Real or Fake Leitz Elmar 3.5/50

Discussion in 'Classic Manual Cameras' started by lesged, Apr 28, 2005.

  1. This conundrum was lost in another thread. Please tell me what this lens is besides being cannibalized. Note in the two photos that the fstops have different numerical sequences: On the face it reads "Leitz Elmar 1:3,5 F=50mm with fstops: 3,5 4,5 6,3 9 12,5 18" On the base the fstops are | 4 5,6 8 11 16 Which part of the lens is correct? Is it just a fake front plate? And if so, is it at least a faithful copy of a real Elmar? Or is there some noticable counterfeiting error or omission? Could I have a legit Elmar and a cannibalized base plate? They obviously don't match and I don't see any serial number. Where would it be, if it were the genuine article? Have any of you seen this combination before? Has anyone put one together like this, because of a missing or damaged part? Thanks in advance for any help in determining what this is. The photos it takes are quite decent. I'll post a scan tomorrow.
    00C0hX-23158284.jpg
     
  2. Face plate
    00C0hf-23158484.jpg
     
  3. I-22 or I-50 ? :)
     
  4. I am almost sure that this is a fake, and even from a Zorki lens, not from a FED lens. FED lenses usually have an aperture setting tab, not a knurled ring. The Elmars also had a tab.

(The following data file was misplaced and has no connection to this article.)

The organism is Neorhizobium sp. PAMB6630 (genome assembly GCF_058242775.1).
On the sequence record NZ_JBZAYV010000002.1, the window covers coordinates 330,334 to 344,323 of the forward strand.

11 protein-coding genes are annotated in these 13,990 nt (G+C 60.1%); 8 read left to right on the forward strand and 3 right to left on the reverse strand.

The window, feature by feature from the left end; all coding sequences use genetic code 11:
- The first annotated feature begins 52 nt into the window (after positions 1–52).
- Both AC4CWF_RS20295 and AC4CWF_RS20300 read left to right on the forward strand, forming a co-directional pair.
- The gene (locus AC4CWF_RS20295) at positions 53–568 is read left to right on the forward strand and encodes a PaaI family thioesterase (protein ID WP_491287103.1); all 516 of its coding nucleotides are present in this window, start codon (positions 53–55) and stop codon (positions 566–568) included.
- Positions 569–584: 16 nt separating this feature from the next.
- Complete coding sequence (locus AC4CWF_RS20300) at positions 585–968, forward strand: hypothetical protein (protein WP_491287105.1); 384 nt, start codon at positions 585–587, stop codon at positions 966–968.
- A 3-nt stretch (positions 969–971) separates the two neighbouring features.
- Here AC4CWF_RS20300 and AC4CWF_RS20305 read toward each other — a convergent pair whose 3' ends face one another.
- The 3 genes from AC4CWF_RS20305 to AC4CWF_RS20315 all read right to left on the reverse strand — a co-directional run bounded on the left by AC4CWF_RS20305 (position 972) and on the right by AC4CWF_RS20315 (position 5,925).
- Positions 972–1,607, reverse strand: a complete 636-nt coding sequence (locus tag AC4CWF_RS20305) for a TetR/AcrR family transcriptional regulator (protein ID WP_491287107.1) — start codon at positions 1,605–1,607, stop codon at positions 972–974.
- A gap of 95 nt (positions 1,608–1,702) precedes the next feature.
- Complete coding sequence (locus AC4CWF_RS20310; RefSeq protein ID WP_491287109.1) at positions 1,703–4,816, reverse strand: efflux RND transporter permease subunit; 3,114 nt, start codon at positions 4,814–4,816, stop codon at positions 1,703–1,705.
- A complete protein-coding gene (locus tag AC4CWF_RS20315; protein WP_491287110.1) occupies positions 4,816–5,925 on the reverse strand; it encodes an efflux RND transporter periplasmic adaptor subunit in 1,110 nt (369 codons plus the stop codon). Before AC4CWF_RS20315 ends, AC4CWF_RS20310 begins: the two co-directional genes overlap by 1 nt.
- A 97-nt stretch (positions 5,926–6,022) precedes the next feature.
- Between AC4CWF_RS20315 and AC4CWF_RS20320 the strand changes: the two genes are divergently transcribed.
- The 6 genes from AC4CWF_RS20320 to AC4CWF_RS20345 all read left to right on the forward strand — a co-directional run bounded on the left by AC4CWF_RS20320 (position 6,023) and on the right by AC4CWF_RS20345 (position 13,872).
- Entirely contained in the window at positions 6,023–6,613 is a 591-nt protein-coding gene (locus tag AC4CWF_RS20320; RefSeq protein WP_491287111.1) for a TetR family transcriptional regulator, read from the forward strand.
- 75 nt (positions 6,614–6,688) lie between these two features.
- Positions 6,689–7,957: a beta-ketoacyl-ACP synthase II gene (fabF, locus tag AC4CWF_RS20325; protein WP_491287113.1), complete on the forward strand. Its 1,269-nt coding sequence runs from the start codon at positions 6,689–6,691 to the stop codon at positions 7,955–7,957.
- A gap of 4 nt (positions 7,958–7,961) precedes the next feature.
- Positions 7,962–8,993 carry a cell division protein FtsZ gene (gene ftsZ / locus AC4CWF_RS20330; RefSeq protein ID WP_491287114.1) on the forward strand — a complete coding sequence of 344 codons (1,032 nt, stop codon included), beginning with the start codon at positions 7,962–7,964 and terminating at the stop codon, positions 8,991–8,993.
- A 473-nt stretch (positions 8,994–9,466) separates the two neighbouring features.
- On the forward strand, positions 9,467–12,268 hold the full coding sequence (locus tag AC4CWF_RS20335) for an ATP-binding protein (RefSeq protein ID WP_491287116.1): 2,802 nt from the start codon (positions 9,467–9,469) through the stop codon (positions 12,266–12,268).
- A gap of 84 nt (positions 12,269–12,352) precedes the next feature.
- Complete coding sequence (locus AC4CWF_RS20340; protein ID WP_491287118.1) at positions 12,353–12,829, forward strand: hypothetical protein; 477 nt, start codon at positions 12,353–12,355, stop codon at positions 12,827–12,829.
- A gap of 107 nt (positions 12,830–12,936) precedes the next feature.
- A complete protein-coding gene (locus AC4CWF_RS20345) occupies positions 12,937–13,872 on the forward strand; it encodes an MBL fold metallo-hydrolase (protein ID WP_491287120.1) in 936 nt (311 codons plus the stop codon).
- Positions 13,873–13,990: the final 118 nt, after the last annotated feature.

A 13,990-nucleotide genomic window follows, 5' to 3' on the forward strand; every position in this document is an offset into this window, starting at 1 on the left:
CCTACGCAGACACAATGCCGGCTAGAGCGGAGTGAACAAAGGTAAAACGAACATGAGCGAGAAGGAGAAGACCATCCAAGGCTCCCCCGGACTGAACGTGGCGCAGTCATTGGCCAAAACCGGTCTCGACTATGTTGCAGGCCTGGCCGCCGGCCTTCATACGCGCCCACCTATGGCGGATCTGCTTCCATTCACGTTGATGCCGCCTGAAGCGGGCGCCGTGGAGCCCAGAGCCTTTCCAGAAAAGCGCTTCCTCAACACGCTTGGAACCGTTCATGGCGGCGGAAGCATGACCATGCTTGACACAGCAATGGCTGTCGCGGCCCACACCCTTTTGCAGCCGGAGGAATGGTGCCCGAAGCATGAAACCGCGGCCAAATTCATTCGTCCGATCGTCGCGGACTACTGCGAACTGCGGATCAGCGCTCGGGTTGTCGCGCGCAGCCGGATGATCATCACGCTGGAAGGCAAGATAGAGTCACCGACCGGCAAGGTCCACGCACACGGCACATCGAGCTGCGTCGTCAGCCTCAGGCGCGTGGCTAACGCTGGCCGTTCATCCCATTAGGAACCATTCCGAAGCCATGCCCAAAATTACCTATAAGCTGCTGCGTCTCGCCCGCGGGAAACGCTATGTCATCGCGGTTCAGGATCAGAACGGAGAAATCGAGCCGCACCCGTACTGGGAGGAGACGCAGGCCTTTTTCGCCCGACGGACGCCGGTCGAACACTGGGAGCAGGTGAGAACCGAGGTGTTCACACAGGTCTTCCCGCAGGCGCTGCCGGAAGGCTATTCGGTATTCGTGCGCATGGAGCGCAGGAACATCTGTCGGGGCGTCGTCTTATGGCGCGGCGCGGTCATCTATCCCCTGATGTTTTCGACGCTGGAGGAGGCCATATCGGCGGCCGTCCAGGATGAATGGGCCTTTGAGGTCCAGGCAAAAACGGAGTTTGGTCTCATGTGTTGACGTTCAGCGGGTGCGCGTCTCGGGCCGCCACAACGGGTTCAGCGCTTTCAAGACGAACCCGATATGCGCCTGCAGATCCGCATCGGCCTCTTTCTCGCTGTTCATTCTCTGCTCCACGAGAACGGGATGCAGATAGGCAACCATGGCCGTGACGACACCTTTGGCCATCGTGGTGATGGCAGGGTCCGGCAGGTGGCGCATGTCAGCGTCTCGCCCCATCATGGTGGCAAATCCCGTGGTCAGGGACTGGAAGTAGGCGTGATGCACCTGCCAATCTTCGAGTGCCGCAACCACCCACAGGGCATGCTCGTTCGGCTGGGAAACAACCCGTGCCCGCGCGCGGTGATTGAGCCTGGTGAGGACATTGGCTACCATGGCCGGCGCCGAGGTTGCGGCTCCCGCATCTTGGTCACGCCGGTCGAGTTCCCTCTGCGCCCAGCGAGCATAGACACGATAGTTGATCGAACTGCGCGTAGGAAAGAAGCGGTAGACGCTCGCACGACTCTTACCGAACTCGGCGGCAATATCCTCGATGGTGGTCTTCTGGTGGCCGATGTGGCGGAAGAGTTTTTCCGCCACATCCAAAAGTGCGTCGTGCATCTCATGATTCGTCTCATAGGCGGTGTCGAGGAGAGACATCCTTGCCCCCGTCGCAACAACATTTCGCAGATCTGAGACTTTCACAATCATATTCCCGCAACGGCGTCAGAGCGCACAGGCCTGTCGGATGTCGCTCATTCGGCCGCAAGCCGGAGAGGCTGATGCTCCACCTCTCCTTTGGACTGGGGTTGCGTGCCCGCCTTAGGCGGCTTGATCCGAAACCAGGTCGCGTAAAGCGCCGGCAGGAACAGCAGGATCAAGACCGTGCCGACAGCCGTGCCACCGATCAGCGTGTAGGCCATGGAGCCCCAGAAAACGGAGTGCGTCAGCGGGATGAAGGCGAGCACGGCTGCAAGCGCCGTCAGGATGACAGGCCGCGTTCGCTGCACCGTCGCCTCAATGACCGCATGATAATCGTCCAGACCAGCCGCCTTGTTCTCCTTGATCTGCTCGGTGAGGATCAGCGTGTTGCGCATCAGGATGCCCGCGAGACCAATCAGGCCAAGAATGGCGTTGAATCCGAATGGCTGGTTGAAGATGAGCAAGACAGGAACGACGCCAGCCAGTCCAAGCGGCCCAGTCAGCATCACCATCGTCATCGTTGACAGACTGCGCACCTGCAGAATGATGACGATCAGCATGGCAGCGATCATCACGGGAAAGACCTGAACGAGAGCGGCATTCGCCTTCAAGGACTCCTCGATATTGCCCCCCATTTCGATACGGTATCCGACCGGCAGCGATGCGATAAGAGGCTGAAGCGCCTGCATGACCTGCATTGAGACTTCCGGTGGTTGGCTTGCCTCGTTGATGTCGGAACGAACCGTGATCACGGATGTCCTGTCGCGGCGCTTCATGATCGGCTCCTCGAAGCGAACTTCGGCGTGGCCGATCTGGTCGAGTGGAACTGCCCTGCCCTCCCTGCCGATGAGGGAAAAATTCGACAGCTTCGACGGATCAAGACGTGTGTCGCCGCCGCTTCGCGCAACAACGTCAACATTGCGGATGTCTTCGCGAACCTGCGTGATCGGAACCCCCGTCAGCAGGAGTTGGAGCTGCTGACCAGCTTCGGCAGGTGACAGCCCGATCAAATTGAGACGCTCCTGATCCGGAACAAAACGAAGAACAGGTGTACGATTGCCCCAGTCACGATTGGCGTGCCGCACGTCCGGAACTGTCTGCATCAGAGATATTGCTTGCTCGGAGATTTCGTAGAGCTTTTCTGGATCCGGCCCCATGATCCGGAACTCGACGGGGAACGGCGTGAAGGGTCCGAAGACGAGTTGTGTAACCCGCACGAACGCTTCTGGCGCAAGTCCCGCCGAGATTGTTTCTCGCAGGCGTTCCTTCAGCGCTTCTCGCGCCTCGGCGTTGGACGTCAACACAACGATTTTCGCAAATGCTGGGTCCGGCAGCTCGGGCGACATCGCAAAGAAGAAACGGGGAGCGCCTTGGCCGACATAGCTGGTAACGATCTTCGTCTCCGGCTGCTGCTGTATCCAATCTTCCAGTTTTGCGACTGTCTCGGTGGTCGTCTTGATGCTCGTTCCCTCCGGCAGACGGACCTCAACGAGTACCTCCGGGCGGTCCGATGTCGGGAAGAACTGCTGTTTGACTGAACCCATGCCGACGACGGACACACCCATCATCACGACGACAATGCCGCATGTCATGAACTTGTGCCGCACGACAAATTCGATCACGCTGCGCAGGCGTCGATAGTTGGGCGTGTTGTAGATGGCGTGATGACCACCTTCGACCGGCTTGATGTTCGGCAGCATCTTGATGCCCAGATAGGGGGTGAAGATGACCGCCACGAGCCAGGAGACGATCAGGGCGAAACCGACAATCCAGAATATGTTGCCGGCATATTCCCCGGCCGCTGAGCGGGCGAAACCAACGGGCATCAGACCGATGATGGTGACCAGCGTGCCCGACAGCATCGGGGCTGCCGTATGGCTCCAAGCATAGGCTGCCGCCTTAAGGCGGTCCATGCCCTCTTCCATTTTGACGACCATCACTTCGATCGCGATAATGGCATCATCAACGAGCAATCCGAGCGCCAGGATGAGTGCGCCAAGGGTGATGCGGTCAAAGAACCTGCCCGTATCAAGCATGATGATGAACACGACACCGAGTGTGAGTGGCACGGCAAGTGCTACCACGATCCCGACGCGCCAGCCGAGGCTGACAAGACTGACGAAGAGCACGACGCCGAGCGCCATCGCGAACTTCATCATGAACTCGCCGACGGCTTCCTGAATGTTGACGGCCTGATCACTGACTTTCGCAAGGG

I think the difference between the DOF and the aperture scale is a result of faking - it is easier to make engravings on a face plate (or glue a new engraved layer on the face plate) than to re-engrave the DOF scale. Probably the Zorki lenses had a 'modern' DOF and aperture scale (5.6-8-11 etc) but the faker wanted to fake a pre-war lens with different f-stops (6.3-9-12 etc.).
     
  5. I wouldn't sweat it Lester. The Industar's are Tessar copies and can be excellent performers. Actually, isn't the Elmar a Tessar copy too? Both fakes, if you will ;)
     
  6. Thanks Kelly, Winfried, and Mike Kovacs

    Kelly--- I'm not familiar with the difference between an I-22 and an I-50; could you please educate me?

    Winfried---Your explanation makes lots of sense and just for the reasons you stated. I was curious how good a fake is the engraving on the front face. Your comment of tab vs knurled boss is one clue that nails it as not being a bona fide Elmar. Please see OT comment below.

    Mike-- Thanks for reassurance. I get it. A rose is a rose, is a rose, but sometimes it's a Tessar, or Elmar, or Industar--but they all smell just as sweet.

    OT-- Winfried, your narrowing down of details forming a conclusion is in the style of Sherlock Holmes, known for his skill using deduction (or is it induction?) fits the bill. I tried to elicit this spirit of investigation in my earlier thread when I asked if there were any photo detective out there. There were no takers. Frankly, I was surprised. I thought all the amateur photo gum shoes would nibble at the bait. It didn't happen, wrong bait! I should know this well as it's trout season.

    The lesson I learned is: keep threads on one topic; don't split the theme of a thread, and most of all choose better titles: ones which draw in the people who are apt to have an interest and/or knowledge in the subject of the thread. I'll try to reform.